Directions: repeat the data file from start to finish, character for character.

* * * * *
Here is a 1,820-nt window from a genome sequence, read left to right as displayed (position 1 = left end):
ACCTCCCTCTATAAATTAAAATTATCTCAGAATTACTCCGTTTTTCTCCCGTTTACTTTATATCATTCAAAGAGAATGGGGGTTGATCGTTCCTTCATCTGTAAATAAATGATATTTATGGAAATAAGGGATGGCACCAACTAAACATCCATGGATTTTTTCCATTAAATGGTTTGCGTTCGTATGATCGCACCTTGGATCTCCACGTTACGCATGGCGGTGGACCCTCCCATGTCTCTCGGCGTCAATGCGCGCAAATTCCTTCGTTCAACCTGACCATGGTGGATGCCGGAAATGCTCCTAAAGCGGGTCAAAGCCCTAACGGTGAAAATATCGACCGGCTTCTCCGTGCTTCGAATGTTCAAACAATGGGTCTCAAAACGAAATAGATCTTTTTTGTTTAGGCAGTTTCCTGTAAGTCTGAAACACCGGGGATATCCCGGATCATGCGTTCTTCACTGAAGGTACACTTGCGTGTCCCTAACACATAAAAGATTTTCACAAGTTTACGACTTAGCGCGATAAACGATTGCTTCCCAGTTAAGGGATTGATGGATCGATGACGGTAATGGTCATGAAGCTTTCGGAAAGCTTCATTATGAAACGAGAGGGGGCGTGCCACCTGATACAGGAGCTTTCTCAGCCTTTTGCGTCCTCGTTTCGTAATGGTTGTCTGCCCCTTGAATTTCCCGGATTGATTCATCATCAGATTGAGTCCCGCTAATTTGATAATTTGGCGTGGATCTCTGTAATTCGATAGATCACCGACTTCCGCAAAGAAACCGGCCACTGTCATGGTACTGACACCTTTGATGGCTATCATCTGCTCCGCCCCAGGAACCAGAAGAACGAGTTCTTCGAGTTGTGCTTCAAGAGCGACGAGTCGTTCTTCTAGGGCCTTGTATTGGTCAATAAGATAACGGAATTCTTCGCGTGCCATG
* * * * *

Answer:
Here is a 1,820-nt window from a genome sequence, read left to right as displayed (position 1 = left end):
ACCTCCCTCTATAAATTAAAATTATCTCAGAATTACTCCGTTTTTCTCCCGTTTACTTTATATCATTCAAAGAGAATGGGGGTTGATCGTTCCTTCATCTGTAAATAAATGATATTTATGGAAATAAGGGATGGCACCAACTAAACATCCATGGATTTTTTCCATTAAATGGTTTGCGTTCGTATGATCGCACCTTGGATCTCCACGTTACGCATGGCGGTGGACCCTCCCATGTCTCTCGGCGTCAATGCGCGCAAATTCCTTCGTTCAACCTGACCATGGTGGATGCCGGAAATGCTCCTAAAGCGGGTCAAAGCCCTAACGGTGAAAATATCGACCGGCTTCTCCGTGCTTCGAATGTTCAAACAATGGGTCTCAAAACGAAATAGATCTTTTTTGTTTAGGCAGTTTCCTGTAAGTCTGAAACACCGGGGATATCCCGGATCATGCGTTCTTCACTGAAGGTACACTTGCGTGTCCCTAACACATAAAAGATTTTCACAAGTTTACGACTTAGCGCGATAAACGATTGCTTCCCAGTTAAGGGATTGATGGATCGATGACGGTAATGGTCATGAAGCTTTCGGAAAGCTTCATTATGAAACGAGAGGGGGCGTGCCACCTGATACAGGAGCTTTCTCAGCCTTTTGCGTCCTCGTTTCGTAATGGTTGTCTGCCCCTTGAATTTCCCGGATTGATTCATCATCAGATTGAGTCCCGCTAATTTGATAATTTGGCGTGGATCTCTGTAATTCGATAGATCACCGACTTCCGCAAAGAAACCGGCCACTGTCATGGTACTGACACCTTTGATGGCTATCATCTGCTCCGCCCCAGGAACCAGAAGAACGAGTTCTTCGAGTTGTGCTTCAAGAGCGACGAGTCGTTCTTCTAGGGCCTTGTATTGGTCAATAAGATAACGGAATTCTTCGCGTGCCATG